“Shame on him for appointing a Republican to take former AG Donovan’s seat,” Rankin said. “Vermonters overwhelmingly elected a Democrat to the office of Attorney General in 2020, and they deserve to have a Democrat in office for the remainder of AG Donovan’s term.”

Because Vermont voters don’t formally enroll in political parties and Young is not an elected official, her party affiliation is not clear. While Jason Maulucci, Scott’s press secretary, said Young is “probably” a Republican, she is a career civil servant who has worked with two Republican governors and one Democratic attorney general. She will not run for the office in November, he said.

The governor recently opted not to appoint replacement state’s attorneys in Rutland and Addison counties, allowing the interim office holders to maintain their leadership. Scott said it would provide “stability” to allow those acting state’s attorneys, who both served as deputies, to finish out their predecessors’ terms.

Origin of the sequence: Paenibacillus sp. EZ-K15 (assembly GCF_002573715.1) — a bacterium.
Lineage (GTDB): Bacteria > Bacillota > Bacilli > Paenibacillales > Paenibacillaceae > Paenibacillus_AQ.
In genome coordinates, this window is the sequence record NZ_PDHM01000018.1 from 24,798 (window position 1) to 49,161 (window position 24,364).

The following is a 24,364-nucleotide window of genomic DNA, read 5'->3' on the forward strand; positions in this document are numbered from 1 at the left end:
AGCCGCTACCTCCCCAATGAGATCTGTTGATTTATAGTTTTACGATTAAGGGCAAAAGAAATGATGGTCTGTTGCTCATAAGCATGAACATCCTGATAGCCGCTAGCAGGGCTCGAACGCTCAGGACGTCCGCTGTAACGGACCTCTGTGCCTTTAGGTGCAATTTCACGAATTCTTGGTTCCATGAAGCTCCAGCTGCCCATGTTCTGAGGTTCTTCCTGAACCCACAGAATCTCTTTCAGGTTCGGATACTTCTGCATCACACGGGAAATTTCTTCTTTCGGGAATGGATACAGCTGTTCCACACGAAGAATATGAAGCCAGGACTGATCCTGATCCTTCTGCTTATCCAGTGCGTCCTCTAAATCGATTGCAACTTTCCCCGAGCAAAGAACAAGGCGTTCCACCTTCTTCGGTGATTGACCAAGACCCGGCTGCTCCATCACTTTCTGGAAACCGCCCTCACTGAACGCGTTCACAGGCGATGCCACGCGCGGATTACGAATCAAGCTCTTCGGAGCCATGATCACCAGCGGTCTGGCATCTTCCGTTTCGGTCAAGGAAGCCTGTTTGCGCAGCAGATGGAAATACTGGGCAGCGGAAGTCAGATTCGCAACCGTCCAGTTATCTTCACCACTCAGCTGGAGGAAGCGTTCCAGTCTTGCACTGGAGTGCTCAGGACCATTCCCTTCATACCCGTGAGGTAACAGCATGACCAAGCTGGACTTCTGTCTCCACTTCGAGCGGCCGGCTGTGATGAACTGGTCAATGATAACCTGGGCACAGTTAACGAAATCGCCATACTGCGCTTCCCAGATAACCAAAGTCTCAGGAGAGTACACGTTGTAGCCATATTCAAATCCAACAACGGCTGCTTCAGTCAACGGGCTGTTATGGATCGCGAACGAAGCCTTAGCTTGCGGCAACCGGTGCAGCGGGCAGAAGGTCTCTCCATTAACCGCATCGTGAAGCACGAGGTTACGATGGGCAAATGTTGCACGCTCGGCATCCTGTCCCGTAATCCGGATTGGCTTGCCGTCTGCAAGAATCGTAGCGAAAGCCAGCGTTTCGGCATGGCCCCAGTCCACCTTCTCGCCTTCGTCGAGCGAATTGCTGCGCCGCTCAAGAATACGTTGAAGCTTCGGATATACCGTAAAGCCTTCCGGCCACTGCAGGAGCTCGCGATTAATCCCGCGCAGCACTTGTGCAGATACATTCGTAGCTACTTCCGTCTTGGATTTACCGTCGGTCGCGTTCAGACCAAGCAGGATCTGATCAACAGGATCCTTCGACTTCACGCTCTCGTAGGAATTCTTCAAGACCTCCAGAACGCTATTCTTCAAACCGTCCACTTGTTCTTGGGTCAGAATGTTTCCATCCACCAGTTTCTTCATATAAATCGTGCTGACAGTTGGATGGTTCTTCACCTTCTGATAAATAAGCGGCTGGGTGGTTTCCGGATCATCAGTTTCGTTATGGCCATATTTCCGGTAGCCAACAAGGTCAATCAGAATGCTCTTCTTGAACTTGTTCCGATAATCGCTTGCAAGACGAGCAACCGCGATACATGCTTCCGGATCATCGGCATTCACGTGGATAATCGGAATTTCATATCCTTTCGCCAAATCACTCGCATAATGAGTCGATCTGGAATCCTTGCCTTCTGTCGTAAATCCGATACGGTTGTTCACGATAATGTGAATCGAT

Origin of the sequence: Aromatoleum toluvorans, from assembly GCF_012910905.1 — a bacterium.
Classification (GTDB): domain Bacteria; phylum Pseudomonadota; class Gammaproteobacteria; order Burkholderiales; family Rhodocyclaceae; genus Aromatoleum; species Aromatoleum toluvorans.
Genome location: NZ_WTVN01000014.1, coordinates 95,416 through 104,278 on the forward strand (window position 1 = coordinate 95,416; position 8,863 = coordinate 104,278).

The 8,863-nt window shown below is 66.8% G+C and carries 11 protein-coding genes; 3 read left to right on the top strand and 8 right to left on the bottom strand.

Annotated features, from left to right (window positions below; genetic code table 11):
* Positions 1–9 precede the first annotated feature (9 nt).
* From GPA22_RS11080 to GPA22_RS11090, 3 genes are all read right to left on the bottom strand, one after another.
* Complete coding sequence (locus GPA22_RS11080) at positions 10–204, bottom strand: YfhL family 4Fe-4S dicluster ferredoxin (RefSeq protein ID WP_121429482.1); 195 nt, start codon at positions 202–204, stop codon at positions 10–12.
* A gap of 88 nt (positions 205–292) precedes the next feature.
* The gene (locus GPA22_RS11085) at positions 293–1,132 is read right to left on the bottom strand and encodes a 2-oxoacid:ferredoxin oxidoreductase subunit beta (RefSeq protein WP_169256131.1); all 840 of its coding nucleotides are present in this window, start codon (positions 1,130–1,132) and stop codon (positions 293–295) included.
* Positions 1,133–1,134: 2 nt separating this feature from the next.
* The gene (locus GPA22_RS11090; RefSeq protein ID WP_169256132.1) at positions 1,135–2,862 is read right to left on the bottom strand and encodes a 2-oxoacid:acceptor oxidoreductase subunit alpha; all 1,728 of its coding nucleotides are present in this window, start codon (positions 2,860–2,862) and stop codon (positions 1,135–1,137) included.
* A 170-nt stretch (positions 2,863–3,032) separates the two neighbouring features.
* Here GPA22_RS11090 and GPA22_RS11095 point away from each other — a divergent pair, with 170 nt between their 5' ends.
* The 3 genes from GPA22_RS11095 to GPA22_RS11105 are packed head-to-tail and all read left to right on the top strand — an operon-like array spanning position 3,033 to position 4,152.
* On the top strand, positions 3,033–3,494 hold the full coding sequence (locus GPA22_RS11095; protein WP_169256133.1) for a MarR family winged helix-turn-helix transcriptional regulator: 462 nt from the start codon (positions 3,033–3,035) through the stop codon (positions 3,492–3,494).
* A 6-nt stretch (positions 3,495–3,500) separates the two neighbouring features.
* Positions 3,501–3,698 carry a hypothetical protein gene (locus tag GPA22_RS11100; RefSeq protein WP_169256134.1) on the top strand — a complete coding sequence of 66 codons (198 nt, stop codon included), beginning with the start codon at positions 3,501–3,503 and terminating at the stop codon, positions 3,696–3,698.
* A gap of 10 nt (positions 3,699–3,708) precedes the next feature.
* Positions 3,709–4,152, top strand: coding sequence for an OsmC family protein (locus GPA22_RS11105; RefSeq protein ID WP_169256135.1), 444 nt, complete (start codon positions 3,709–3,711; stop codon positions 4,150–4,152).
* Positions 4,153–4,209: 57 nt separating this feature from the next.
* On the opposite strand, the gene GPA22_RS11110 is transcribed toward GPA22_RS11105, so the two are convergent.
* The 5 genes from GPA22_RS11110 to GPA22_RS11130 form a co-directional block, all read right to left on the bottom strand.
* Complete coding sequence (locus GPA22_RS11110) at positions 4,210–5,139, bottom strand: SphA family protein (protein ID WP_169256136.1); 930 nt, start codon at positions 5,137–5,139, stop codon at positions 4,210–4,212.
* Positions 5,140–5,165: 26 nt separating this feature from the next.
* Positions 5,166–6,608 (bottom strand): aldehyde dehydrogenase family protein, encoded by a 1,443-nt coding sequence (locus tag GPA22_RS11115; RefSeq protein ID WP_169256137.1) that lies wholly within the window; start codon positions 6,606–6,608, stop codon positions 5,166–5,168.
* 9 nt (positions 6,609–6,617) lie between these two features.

Maulucci stressed that Young’s appointment was a matter of placing the most qualified person in the role until a new attorney general is elected.

“It had nothing to do with Deputy Diamond,” he said. “It's all about Susanne's qualifications, and we just knew that she was the right person for the job.”

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Sarah Mearhoff

About Sarah

Sarah Mearhoff is one of VTDigger's political reporters, covering the Vermont statehouse, executive branch and congressional delegation. Prior to joining Digger, she covered Minnesota and South Dakota state politics for Forum Communications' newspapers across the Upper Midwest for three years. She has also covered politics in Mississippi, New York, Pennsylvania and Washington, D.C. Born and raised in Pennsylvania, she is a proud alumna of the Pennsylvania State University where she studied journalism.

Email: [email protected]